Even when the cards are stacked against us
This is what I hear most often when speaking with nurses across the regions. We’re so demoralized that we don’t know where to begin to describe our alienation. And while staffing is the primary logistic reason for our frustration, the lack of respect for us, our dehumanization by employers and “systems” set the stage for our unhappiness and even patient outcomes.
Senior nurses mourn the loss of that sense of pride we felt, knowing we were part of shaping the future of an uplifting profession. Nursing is still respected, but we know that much of what we offer to our patients--and to new nurses--is shrouded in mandates built around checking boxes, scanning codes, endless “metrics” we’re hounded to meet, and new protocols to master—that change constantly.
Newer nurses are thrust into environments that violate what we’re taught in nursing schools, with subsequent culture shock so intense that many move out of hospitals, even out of nursing, within a year. Remember the maxim: “From Novice to Expert?” Nowadays it’s “From Idealistic Graduate to Survivor.”
Nurses in the “in-between” group have a love/hate relationship with our jobs. We recognize that something is terribly wrong. But just keeping people alive, trying to make a difference when staffing and support is lacking—is simply exhausting. We rarely have the energy to tackle big picture items, even our own exploitation.
We move from unit to unit, title to title, facility to facility, looking for satisfaction. Some try to capture a sense of accomplishment, knowing that we did make a difference. Sadly, others have given up, finding that so many roadblocks in our attempts to provide compassionate care that we surrender, mechanically doing “the best we can” until the shift ends.
And what about the patient?
Our patients get lost in this bureaucratic sea of red tape, supposedly to improve outcomes, but really engineered to ensure billing. Nursing documentation is actually designed to capture charges to patients and insurers for services rendered. The cutthroat race for profits has now fully taken over clinical services.
How many administrators are MBAs, not MSNs? Clinical decisions about staffing, the physical plant, job descriptions, who does what and when—these are now under the purview of bean counters instead of clinicians. And while nurses and other caregivers are the victims of these poor and even dangerous decisions, it’s the patients who suffer at the end of the day.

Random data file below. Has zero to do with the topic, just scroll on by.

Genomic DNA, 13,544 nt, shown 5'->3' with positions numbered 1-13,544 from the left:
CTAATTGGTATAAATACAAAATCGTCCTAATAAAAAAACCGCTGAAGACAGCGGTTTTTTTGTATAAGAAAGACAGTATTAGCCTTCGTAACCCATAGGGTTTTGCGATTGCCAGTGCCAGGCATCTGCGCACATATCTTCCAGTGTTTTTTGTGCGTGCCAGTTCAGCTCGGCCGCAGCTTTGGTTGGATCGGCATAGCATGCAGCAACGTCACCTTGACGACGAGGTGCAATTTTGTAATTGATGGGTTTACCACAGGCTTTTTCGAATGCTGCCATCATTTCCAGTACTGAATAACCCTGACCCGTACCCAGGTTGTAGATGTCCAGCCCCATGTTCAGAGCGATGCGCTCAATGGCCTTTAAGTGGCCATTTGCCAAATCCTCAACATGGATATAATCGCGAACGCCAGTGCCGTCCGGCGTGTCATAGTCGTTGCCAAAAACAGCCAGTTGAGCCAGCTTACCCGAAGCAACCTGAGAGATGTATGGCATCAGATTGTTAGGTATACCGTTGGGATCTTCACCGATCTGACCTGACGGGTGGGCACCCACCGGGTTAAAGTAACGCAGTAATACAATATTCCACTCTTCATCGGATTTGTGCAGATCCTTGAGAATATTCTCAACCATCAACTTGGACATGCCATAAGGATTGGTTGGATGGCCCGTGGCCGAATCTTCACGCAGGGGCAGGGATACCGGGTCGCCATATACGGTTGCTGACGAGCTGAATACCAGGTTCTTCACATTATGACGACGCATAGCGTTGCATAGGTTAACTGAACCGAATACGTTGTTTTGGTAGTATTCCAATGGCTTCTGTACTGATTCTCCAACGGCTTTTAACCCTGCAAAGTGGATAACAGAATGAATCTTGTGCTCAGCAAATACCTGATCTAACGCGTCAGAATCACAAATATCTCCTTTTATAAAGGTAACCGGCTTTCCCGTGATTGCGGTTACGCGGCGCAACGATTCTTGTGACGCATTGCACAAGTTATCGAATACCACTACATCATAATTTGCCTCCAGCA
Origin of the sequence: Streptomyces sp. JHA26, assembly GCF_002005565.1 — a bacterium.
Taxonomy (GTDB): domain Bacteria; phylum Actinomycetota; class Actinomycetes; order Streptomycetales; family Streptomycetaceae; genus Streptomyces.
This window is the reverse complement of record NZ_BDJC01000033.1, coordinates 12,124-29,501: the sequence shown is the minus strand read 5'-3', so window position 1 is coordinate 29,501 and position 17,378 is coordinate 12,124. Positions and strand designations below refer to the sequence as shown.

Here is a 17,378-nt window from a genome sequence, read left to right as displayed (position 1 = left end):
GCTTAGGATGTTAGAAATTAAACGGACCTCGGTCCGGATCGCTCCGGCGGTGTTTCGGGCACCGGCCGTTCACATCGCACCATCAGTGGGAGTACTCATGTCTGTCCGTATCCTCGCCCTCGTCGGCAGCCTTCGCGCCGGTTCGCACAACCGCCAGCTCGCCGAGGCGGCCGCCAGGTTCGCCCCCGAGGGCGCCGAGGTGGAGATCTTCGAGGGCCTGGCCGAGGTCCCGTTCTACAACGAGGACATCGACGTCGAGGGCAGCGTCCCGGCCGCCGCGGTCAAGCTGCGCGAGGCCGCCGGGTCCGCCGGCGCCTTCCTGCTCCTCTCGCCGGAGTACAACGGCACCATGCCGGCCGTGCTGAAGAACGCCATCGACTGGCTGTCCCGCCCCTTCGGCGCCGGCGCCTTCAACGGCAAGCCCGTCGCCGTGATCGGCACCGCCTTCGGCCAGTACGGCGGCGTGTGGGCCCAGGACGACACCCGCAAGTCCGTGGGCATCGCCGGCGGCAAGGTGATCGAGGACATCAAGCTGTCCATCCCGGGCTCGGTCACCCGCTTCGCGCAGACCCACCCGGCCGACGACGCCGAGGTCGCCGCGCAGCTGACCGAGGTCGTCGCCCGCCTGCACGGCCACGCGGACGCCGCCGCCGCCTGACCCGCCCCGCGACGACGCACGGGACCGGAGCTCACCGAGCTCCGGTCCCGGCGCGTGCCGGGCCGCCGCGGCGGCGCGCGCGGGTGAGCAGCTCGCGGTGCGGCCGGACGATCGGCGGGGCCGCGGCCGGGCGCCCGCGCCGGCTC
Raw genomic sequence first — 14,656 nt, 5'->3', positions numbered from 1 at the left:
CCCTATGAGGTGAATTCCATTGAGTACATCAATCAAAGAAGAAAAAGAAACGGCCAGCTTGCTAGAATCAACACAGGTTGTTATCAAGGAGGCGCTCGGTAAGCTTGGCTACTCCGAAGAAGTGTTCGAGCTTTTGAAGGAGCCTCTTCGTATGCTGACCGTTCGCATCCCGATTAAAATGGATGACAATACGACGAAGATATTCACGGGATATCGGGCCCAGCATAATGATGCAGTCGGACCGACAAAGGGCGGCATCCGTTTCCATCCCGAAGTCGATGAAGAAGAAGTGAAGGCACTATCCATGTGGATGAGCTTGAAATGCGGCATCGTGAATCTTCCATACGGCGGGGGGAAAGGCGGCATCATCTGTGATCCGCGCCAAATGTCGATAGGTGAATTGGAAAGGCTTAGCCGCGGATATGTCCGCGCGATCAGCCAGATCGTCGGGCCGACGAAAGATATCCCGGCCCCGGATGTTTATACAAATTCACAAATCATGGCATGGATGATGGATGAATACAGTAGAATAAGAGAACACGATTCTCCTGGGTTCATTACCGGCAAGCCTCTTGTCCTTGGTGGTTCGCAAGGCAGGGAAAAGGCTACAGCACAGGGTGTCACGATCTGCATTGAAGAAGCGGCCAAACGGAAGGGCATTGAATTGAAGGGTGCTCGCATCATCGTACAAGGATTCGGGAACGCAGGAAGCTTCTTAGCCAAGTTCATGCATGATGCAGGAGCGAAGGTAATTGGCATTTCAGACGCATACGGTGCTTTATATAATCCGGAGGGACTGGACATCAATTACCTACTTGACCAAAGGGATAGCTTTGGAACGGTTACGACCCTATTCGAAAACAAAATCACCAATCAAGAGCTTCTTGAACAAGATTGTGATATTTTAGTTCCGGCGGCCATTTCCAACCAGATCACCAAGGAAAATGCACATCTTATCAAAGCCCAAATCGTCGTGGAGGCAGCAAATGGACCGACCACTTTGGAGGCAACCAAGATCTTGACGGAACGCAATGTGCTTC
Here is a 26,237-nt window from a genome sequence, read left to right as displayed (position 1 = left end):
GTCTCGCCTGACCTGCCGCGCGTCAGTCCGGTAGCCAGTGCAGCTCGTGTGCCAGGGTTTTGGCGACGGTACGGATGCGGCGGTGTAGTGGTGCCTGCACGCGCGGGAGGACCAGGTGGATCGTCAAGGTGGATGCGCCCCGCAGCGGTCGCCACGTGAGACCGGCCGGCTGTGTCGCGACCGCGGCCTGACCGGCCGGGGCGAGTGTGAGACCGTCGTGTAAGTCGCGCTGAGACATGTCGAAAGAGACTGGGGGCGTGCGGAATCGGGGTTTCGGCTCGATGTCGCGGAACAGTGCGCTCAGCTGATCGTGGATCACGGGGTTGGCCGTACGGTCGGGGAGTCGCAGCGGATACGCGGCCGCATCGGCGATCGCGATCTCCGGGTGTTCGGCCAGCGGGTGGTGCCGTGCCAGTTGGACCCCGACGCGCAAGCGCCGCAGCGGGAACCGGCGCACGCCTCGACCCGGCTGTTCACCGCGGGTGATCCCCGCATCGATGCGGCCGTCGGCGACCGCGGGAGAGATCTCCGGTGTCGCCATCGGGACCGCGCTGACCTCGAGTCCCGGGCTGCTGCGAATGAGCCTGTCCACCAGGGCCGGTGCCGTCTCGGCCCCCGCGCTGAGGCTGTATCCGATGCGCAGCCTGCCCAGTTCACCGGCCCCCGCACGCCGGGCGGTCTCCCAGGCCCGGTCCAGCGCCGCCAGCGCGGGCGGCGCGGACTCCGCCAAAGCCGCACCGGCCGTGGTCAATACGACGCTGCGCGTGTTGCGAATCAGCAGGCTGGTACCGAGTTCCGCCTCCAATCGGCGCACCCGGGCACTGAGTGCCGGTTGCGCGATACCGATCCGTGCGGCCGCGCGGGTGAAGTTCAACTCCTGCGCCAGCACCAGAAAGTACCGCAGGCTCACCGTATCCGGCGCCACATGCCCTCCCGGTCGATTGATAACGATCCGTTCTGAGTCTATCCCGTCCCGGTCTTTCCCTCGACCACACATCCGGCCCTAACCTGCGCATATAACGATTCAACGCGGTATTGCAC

The role of the union
What is the role of a union and professional organization, committed to defending workers’ and patients’ rights, nursing practice, and the overhaul of a dysfunctional health care system? How do members see “the union?” Do we see ourselves as part of it, of shaping it, of utilizing its structures to rectify wrongs? Or do we see it as a thing apart, a “fixer” that somehow miraculously steps in to resolve decades of injustices?
Our employers want us to see the union as a “third party,” an interloper in what should be a “loving” labor-management relationship. When the members obtain gains either through a contract fight, a grievance or a job action, the employers try to take credit for the very thing they fought tooth and nail against!
No employer ever “gave us” anything and neither did any “third party.” The members won these things, because we are unionized, and we use that potent tool to achieve our objectives. Sometimes we win big, sometimes we win small, and sometimes we just make a dent in the power of the employer.
It’s hard to see that solutions are not manufactured overnight. We live in a society of impatient people wanting quick fixes and soundbites. But that’s not real. We’re many, but we are up against mega-corporations whose influence goes beyond our hospital walls. They think they’re monolithi. They’re wrong. In spite of their power and manipulation, we’ve chipped away, brick by brick, at their fortresses.
Nurses and our unions won PPE that wasn’t forthcoming, saving countless lives of front-line caregivers during the height of the Pandemic.
Finally, we won the HERO Act that codifies workplace safety. We have a first ever Staffing Bill, that, just like the California law, will require very hard work on our part to fulfill its mandate.
We continue to wage our battles against our bosses’ cynical use of COVID to violate our rights. We’ve won some of them, but to win big, we must continue to connect the dots between nursing, a total transformation of our health care system and more just ways of creating revenue.
It’s scary to think the future is in our hands.
But it is.